In a clear reflection of RBIs concerns, Governor Raghuram Rajan, talking to researchers and analysts in a conference call last week, said he would prefer real tourists but not bond tourists.
The queries were raised at the post-policy researchers and analyst conference in Mumbai a day after the monetary policy announcement last month. Rajan underscored efforts the government was making towards getting India included in global bond indices. Investors who track such indices, calibrate their exposure with how the index is constructed. So India can get a strong upside in dollar inflows when the indices expand their weightage of the economy.
But he added, there will be two hurdles. The significant rise in flow of foreign debt investment will make India more susceptible to possible reversals and also bring the economy pretty close to capital account convertibility reducing the space for RBI to act independently. We like tourists, but we like real tourists who spend money here, not so much the bond tourists, Rajan said during the conference. He accepted that index investors are more stable, but sounded cautious on opening up and said that they will have to find a way to calibrate it so that they get more stable investors.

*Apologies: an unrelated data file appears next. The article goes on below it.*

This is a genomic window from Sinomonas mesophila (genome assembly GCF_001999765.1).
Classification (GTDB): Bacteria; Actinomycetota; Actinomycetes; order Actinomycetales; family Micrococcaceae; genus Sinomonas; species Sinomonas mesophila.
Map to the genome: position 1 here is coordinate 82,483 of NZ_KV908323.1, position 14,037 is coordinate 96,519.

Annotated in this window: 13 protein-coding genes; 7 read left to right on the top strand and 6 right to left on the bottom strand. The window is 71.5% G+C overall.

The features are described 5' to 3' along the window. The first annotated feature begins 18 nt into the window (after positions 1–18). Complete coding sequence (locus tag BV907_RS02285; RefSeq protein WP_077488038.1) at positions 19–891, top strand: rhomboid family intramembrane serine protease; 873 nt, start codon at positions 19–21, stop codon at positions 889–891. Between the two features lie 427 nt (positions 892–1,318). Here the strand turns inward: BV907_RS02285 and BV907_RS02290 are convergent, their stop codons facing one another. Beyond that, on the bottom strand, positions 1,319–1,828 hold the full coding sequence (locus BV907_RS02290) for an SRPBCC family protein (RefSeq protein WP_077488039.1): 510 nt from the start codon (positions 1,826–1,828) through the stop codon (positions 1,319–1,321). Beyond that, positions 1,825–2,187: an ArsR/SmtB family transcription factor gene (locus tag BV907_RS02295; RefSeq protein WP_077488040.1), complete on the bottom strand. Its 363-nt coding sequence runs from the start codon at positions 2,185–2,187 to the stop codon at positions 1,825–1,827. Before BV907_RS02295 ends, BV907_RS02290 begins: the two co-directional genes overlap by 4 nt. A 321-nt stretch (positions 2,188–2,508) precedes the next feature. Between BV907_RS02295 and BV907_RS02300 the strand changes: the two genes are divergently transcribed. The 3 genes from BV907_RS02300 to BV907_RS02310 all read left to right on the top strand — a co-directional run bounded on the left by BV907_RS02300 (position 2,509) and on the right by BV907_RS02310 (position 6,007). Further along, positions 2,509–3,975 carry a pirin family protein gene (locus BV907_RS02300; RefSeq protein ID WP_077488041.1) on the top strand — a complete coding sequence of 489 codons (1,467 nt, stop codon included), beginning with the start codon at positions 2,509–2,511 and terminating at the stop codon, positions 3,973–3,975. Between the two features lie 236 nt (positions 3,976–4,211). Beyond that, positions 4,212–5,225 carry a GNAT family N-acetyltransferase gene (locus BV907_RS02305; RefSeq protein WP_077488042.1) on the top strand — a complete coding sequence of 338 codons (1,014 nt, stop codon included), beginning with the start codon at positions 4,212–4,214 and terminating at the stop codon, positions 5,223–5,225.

Market experts feel that the government is moving towards opening up and that is a welcome move. As of now since there is restriction on the amount of bonds that FIIs can hold, people dont come for the long-term but with opportunistic motive. However, once it is opened and India is included in the index then long term money will come in along with short-term money and there will be more stability, said Nand Kumar Surti, MD and CEO, JP Morgan AMC. JP Morgans Government Bond Index- Emerging Markets is one of the major bond indices.
RBI Deputy Governor HR Khan accepted that in July and August this year the experience related to capital outflow was not very encouraging. We have to take a call how do we move and if we can strike a balance between their requirement of unlimited access, and some sense of opening in a calibrated manner with a bias towards long term real money investors, said Khan.
Between June and August FIIs pulled out a net $9.2 billion from Indian debt, making the rupee volatile. It breached 68 against the dollar.